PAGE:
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Methadone Maintenance vs. 180-Day Psychosocially Enriched Detoxification for Treatment of Opioid Dependence: A Randomized Controlled Trial

NCJ Number
Journal of the American Medical Association Volume: 283 Issue: 10 Dated: 2000 Pages: 1303-1310
Karen L. Sees; Kevin L. Delucchi; Carmen Masson; Amy Rosen; H. Westley Clark; Helen Robillard; Peter Banys; Sharon M. Hall
Date Published
8 pages
This study compared outcomes of patients with opioid dependence treated with methadone maintenance treatment (MMT) compared with an alternative treatment that consisted of psychosocially enriched 180-day methadone-assisted detoxification.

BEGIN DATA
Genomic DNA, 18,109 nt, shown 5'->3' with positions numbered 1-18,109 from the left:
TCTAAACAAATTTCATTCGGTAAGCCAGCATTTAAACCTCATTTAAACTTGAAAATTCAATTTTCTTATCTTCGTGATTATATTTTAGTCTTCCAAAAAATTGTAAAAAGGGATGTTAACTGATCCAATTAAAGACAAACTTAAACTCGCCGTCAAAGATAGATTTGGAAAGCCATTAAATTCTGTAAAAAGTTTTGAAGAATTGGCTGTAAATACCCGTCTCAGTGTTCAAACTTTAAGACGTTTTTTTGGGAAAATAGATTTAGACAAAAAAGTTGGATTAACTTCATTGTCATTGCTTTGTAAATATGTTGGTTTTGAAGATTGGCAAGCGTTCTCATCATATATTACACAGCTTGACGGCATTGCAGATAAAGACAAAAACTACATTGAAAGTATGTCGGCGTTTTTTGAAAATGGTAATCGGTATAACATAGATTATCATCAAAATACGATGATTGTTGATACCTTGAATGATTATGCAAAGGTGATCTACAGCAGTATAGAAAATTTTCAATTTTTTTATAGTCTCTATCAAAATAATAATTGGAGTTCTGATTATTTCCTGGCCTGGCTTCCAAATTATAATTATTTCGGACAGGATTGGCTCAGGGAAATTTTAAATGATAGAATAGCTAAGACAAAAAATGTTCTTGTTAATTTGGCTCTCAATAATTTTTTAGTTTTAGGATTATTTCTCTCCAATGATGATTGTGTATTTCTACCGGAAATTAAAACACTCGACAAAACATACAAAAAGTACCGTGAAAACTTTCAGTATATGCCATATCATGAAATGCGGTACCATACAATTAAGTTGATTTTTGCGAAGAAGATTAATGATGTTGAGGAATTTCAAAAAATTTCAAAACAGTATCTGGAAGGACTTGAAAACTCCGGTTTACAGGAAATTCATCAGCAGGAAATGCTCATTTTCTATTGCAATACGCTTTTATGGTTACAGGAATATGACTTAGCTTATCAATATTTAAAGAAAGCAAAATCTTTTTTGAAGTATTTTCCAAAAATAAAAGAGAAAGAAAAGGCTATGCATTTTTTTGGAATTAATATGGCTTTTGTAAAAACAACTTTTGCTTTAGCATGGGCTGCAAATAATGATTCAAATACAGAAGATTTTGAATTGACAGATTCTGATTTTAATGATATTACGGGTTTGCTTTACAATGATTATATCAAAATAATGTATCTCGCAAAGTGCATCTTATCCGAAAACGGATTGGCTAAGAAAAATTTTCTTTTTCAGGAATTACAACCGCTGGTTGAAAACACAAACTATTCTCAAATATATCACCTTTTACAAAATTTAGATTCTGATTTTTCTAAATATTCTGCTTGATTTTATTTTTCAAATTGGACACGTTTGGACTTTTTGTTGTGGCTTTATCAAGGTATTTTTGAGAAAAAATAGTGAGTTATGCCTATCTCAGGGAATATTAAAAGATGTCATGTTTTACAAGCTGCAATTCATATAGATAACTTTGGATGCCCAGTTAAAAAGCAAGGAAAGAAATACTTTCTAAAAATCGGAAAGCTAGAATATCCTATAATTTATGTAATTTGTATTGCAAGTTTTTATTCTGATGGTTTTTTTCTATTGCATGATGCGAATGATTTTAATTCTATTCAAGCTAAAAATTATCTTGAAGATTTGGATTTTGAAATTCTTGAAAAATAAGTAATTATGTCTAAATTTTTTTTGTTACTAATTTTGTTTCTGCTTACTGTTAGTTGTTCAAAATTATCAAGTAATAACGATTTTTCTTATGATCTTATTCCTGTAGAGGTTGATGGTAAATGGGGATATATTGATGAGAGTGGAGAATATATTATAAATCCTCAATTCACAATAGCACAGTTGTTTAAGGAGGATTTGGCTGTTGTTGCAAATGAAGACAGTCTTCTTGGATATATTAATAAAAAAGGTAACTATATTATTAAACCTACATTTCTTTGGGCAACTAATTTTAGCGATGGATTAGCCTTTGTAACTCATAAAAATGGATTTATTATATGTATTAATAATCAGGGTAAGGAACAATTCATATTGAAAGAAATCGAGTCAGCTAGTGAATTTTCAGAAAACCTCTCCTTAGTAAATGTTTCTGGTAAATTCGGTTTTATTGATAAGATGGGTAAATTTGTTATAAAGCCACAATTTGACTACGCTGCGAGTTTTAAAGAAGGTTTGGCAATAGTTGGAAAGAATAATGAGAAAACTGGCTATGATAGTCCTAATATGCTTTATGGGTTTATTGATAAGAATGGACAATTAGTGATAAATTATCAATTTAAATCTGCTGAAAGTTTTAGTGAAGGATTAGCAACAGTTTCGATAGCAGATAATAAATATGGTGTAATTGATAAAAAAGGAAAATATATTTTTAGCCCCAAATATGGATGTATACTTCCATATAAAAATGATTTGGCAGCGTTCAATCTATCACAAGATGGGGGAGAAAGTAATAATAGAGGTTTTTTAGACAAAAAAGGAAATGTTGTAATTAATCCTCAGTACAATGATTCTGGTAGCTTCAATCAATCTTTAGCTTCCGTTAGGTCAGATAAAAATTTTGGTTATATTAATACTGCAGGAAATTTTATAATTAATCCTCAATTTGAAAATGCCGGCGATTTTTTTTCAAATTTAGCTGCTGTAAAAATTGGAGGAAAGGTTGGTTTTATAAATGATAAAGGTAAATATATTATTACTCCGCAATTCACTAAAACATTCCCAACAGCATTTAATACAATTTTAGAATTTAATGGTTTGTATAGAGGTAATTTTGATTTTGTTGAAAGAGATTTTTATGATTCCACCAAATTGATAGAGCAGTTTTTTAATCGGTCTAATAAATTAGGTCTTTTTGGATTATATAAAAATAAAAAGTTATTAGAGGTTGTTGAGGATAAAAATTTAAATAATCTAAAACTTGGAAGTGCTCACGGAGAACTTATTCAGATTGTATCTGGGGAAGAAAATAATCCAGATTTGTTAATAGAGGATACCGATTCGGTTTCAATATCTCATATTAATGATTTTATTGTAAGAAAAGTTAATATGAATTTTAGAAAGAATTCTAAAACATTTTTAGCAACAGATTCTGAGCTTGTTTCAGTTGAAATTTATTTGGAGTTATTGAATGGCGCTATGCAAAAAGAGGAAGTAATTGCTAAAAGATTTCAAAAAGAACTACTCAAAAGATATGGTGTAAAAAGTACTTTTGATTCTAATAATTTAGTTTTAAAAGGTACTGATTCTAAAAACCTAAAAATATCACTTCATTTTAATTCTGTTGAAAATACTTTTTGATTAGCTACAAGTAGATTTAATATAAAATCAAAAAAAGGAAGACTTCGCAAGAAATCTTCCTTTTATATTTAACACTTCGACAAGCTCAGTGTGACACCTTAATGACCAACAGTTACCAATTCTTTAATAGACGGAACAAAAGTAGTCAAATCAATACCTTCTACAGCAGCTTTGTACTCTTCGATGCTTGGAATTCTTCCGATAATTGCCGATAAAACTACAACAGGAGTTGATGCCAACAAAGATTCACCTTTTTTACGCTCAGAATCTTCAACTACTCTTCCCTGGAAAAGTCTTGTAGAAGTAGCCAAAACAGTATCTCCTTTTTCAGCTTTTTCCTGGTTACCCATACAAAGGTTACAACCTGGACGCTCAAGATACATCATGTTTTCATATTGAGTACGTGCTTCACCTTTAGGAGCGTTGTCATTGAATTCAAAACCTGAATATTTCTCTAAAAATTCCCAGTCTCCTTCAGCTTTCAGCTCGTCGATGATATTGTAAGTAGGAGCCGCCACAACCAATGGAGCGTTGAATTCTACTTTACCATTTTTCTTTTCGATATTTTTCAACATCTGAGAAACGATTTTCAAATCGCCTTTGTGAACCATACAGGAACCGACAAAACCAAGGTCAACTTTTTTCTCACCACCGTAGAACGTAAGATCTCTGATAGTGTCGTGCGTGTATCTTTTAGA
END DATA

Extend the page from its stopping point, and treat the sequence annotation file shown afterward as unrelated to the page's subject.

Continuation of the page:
A randomized controlled trial was conducted from May 1995 to April 1999 in a research clinic in an established drug treatment service. Of 858 volunteers screened, 179 adults with diagnosed opioid dependence were randomized into the study; 154 completed 12 weeks of follow-up. Patients were randomized to MMT (n - 91), which required 2 hours of psychosocial therapy per week during the first 6 months; or detoxification (n - 88), which required 3 hours of psychosocial therapy per week, 14 education sessions, and 1 hour of cocaine group therapy, if appropriate, for 6 months, along with 6 months of (non-methadone) aftercare services. Treatment retention, heroin and cocaine abstinence (by self-report and monthly urinalysis), human immunodeficiency virus (HIV) risk behaviors (Risk of AIDS Behavior scale score), and function in five problem areas (employment, family, psychiatric, legal, and alcohol use (Addiction Severity Index) were compared by intervention group. The study found that methadone maintenance therapy resulted in greater treatment retention (median, 438.5 vs 174.0 days) and lower heroin use rates than did detoxification. Cocaine use was more closely related to study dropout in detoxification than in MMT. Methadone maintenance therapy resulted in a lower rate of drug-related (mean [SD] at 12 months, 2.17 [3.88] vs 3.73 [6.86]) but not sex-related HIV risk behaviors and in a lower severity score for legal status (mean [SD] at 12 months, 0.05 [0.13] vs 0.13 [0.19]). There were no differences between groups in employment, family functioning, or alcohol use. In both groups, monthly heroin use rates were 50 percent or greater, but days of use per month dropped markedly from baseline. The study concluded that these results confirm the usefulness of MMT in reducing heroin use and HIV risk behaviors. Illicit opioid use continued in both groups, but frequency was reduced. Results do not provide support for diverting resources from MMT into long-term detoxification. (publisher abstract modified)